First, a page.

TiVo joins Internet surfin' safari

Will offer PC software to format videos for TV sets

TiVo wants its high-end subscribers to watch Internet video on their television screens instead of their computer monitors.

In a move announced Tuesday, the company that introduced DVRs to the masses said it will begin selling PC software next month for $25 that will put Internet content into a format for playing on TV.

The software, TiVo Desktop Plus 2.4, supports QuickTime, Windows Media Video and MPEG-4, though not Adobe's Flash, a significant shortcoming considering that's what YouTube uses. TiVo is targeting that kind of shortform, user-generated video.

"There is an explosion in video on the Web that is not intended to be rights-protected, and now the consumer can decide which of that video he or she would like to view on the TV set," TiVo president and CEO Tom Rogers said.

Also coming next year from TiVo is "unified search," a way for subscribers to seamlessly seek out desired programming no matter its source, be it broadcast or cable TV or Internet content.

Analysts were impressed with TiVo's efforts so far and predicted bigger things in the company's future as it continues to look for ways to differentiate itself from run-of-the-mill DVRs that simply record TV shows.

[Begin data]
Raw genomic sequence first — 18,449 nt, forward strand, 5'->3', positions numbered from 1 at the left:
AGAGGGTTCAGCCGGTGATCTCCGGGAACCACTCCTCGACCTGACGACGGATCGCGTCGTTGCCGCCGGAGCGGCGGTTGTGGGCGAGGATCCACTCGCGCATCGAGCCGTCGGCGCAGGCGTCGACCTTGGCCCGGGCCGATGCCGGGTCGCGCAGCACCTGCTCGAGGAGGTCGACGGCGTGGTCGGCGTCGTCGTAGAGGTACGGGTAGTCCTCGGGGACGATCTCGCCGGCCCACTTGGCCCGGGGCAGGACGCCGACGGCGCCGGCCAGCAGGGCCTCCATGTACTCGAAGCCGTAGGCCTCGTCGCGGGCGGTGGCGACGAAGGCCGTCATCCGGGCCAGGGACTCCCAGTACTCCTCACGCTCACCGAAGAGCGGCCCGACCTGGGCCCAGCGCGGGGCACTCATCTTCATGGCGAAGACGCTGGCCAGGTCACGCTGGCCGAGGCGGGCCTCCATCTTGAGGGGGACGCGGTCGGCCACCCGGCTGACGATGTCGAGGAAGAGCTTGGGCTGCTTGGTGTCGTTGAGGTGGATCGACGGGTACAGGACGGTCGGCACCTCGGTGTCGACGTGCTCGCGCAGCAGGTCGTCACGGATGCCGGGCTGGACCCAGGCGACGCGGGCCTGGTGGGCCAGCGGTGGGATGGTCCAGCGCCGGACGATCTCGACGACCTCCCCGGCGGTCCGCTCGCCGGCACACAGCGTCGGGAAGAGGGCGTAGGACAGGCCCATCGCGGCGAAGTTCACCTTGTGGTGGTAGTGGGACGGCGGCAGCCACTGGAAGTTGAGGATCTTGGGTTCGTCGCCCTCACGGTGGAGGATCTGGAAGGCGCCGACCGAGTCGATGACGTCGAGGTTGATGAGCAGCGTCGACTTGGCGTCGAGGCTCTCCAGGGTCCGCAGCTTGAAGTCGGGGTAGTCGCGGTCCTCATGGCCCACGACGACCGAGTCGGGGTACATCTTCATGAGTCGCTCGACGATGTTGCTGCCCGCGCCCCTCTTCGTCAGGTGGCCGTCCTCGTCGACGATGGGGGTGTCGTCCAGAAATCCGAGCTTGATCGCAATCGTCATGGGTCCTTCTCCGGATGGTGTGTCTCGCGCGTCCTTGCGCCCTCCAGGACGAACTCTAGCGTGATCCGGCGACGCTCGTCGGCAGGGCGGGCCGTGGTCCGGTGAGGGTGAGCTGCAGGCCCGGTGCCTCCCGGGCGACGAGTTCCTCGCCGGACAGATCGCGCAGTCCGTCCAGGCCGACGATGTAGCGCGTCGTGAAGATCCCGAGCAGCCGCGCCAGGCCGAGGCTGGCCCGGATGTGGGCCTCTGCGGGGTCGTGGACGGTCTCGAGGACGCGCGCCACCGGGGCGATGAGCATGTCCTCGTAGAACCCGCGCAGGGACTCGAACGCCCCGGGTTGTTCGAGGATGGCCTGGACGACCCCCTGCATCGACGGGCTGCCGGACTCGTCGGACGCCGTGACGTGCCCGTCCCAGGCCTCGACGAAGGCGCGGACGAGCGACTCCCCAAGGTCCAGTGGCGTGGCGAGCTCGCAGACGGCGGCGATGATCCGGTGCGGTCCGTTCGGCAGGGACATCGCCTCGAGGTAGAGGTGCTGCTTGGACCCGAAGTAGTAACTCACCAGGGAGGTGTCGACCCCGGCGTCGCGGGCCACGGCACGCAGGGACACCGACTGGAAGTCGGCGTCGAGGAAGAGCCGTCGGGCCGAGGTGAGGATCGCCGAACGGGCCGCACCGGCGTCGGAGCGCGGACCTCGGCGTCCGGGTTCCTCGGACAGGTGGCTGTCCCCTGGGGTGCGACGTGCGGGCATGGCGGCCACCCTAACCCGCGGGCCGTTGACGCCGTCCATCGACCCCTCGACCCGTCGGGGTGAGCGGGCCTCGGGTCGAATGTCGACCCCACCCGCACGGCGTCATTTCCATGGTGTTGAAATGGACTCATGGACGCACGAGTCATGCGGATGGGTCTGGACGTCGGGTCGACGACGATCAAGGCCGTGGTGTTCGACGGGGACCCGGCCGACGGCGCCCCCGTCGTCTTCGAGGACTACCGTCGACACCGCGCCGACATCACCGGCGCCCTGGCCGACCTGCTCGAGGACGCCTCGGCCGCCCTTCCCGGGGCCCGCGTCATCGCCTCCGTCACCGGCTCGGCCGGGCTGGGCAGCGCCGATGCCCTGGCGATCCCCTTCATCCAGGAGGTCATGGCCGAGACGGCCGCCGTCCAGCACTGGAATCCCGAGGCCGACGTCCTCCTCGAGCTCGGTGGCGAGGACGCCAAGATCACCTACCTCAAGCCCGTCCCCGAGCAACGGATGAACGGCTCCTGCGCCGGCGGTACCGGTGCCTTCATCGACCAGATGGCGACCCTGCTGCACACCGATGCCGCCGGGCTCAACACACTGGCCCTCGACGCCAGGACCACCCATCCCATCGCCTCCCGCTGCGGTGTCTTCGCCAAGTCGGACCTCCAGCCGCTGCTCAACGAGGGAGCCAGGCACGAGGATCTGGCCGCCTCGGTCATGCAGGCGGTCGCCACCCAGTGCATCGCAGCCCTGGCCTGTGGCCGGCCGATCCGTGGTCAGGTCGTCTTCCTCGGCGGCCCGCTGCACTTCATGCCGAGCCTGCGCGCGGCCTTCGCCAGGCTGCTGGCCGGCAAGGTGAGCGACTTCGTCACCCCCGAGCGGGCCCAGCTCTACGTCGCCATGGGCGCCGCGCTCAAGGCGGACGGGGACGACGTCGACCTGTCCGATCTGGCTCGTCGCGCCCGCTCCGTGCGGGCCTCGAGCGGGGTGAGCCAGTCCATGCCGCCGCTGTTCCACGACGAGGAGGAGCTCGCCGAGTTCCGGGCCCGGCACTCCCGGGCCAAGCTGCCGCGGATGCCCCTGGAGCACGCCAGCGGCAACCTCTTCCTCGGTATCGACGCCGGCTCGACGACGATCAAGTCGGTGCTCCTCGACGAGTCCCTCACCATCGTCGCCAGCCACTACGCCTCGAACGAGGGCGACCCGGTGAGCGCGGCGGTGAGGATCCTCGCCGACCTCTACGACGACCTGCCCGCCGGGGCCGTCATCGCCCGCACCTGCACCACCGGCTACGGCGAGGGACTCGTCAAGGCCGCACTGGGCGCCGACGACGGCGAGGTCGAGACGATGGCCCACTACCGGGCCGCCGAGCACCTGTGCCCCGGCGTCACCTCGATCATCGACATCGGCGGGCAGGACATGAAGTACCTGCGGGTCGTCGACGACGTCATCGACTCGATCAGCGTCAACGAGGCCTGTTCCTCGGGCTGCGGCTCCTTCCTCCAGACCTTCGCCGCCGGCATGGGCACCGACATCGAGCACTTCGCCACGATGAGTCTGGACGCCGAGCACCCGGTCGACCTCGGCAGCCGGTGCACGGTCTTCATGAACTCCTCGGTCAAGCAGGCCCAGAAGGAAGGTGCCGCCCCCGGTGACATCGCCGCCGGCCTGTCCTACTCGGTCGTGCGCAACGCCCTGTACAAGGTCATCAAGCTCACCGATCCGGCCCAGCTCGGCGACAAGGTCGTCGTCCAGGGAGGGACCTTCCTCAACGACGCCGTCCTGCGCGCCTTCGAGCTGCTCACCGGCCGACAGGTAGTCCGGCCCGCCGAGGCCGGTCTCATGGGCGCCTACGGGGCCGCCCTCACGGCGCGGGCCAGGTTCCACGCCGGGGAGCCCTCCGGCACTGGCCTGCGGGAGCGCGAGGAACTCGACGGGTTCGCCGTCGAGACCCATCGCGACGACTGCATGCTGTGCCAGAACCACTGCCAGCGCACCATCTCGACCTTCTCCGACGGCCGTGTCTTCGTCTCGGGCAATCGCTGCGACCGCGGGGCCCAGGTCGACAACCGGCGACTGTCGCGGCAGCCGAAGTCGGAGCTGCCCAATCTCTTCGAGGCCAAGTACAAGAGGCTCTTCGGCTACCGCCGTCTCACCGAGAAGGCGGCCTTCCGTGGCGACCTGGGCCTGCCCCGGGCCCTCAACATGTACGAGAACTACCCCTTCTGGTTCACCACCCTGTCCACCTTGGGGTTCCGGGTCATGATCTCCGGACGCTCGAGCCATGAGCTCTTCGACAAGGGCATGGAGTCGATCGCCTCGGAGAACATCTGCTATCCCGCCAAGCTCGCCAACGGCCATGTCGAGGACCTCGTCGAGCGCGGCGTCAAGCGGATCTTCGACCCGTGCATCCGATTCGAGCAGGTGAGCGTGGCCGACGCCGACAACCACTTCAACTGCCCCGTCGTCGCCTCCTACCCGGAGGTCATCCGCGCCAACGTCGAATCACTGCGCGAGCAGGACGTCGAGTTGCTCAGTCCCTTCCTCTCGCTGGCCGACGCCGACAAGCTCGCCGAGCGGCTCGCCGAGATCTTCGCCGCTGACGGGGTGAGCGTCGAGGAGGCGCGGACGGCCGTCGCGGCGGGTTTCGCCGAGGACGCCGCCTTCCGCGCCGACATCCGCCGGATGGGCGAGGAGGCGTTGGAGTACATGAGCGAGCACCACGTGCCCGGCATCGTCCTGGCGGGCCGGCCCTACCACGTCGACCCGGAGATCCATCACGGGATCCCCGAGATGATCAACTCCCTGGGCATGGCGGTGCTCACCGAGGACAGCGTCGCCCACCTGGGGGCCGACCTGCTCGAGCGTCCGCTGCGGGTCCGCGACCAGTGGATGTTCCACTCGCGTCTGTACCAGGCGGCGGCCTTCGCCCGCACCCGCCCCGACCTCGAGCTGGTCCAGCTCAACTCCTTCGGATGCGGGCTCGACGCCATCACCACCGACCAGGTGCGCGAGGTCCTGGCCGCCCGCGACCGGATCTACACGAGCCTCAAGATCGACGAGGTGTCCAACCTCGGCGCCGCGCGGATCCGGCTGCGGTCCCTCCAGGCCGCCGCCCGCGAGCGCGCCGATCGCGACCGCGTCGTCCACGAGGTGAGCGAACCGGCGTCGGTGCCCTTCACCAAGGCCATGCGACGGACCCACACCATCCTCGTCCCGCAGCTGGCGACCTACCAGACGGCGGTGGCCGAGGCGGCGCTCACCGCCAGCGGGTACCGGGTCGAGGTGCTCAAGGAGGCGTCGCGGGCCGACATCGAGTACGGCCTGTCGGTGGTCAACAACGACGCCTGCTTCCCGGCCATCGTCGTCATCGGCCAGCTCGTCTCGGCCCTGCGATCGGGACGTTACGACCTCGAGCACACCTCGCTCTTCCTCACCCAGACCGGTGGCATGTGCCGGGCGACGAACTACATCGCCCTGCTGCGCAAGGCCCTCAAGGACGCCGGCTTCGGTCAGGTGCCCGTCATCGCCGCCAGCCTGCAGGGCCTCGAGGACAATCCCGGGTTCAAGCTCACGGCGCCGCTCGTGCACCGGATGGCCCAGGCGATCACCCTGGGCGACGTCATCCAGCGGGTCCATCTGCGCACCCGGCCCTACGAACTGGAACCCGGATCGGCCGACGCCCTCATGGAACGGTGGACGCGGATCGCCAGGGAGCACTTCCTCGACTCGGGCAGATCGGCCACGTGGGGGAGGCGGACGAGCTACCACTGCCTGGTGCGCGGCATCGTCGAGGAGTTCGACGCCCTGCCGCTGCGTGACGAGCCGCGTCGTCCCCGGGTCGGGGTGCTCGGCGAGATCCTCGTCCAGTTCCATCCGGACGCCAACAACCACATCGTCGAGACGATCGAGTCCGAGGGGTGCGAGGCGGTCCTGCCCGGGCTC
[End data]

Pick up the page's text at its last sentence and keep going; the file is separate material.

But those lesser DVRs, offered by cable and satellite TV companies for a smaller monthly fee than TiVo charges, have been formidable competition thus far, one reason TiVo stock has taken a beating during the past few months. Investors also have been taking a wait-and-see approach concerning TiVo's ongoing legal struggle with EchoStar Communications, which is appealing a patent decision that was favorable to TiVo.

TiVo sinking shares, though, rose 7.1% Tuesday to $6.34 on news of the company's bolder foray into the delivery of Internet video.

TiVo also said Tuesday it added more partners for its TiVoCast service, whereby Internet content is delivered regularly to TiVo subscribers who request it. CBS Interactive, Forbes magazine, dLife, Plum TV, Reuters and Nano have joined previous TiVoCast partners the New York Times, the NBA and others. TiVoCast is expected to launch later this month.

TiVo's Internet capabilities are available to standalone subscribers who have broadband-enabled TiVo Series 2 and Series 3 boxes. At last count, there were only about 500,000 such subscribers out of the 4.42 million total TiVo subs.

TiVo Internet products, said Citigroup analyst Tony Wible, "represent a preliminary step towards the introduction of a robust download service," which might eventually include feature-film downloads.

TiVo also said Tuesday it has pacted with a tiny company called One True Media to make it possible for TiVo owners to zap home movies to one another for playback on TV screens.

"Video that stars the important people and events in a subscriber's life should be viewable on TV," Rogers said.

That functionality, coming next year to broadband TiVo subs, will be free to receivers of content, though senders must pay a $3.99 fee per month for a One True Media account.

"TiVo is the first to provide one holistic viewing experience where you'll be able to find what you want, when you want it, no matter where it comes from," Rogers said.
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